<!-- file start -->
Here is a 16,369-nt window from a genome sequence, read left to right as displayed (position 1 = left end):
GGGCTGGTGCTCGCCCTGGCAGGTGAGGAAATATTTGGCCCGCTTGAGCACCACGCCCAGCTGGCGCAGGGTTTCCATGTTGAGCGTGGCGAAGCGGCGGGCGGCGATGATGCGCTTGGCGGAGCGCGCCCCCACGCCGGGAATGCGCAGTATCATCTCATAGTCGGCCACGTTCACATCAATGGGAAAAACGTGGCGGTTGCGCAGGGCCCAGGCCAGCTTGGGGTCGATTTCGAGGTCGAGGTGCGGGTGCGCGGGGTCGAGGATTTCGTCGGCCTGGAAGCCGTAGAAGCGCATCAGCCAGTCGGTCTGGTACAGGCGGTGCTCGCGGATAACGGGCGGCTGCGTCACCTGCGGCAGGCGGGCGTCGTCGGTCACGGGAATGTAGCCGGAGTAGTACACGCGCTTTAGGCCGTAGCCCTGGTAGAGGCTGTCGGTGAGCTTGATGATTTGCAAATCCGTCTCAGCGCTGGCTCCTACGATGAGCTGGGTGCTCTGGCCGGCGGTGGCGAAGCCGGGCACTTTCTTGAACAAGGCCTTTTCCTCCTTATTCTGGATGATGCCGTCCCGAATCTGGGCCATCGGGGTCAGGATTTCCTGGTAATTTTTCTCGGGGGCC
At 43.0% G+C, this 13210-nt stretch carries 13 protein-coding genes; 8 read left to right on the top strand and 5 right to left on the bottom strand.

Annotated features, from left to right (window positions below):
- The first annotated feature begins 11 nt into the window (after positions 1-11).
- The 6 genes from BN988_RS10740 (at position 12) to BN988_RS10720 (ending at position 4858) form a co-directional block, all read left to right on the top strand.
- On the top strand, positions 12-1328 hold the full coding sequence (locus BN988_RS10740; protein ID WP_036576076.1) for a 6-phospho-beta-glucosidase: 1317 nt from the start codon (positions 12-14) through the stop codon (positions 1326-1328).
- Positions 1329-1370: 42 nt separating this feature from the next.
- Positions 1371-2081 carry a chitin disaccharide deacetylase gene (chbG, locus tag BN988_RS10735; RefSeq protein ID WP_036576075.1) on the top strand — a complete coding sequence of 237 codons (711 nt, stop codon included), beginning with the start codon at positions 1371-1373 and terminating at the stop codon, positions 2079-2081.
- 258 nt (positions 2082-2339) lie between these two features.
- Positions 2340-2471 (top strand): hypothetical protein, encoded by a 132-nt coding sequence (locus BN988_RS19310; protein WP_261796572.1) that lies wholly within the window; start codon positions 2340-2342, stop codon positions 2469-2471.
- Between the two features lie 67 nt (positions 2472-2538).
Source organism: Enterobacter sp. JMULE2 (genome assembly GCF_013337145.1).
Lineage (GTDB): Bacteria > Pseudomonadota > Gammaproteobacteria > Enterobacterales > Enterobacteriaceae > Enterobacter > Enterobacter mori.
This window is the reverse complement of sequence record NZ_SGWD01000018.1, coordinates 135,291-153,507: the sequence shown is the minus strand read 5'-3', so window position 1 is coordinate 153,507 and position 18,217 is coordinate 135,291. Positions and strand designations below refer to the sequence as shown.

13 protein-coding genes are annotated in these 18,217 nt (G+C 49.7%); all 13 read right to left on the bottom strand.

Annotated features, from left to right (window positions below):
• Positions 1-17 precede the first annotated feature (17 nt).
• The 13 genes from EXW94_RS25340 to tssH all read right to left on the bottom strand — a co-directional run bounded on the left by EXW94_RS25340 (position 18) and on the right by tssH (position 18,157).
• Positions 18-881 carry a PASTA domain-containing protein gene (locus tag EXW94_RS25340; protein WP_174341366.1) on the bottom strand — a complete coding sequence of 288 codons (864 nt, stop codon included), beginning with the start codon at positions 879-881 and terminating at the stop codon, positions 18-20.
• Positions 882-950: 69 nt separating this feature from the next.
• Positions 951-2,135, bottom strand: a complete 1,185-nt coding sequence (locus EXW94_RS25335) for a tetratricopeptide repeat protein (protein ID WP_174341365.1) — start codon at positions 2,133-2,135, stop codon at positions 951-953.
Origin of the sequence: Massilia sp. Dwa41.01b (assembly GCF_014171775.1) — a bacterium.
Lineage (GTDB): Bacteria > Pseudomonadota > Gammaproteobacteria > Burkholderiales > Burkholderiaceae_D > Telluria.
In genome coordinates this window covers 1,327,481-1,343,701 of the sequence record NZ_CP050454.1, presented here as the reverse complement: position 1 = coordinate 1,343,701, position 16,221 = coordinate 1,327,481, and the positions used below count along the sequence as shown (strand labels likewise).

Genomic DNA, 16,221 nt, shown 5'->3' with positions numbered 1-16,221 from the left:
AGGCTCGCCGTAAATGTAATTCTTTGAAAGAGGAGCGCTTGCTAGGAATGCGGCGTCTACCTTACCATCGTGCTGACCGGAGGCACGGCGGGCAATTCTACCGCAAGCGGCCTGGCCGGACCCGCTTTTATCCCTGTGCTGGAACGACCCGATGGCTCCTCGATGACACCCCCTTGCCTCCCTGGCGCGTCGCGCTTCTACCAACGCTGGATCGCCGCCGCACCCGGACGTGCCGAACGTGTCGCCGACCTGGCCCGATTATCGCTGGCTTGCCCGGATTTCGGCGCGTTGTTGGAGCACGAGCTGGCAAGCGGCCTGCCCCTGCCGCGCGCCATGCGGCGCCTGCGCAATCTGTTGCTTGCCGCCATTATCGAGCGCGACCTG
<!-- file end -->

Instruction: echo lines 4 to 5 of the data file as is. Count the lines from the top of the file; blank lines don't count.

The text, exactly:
Annotated features, from left to right (window positions below):
- The first annotated feature begins 11 nt into the window (after positions 1-11).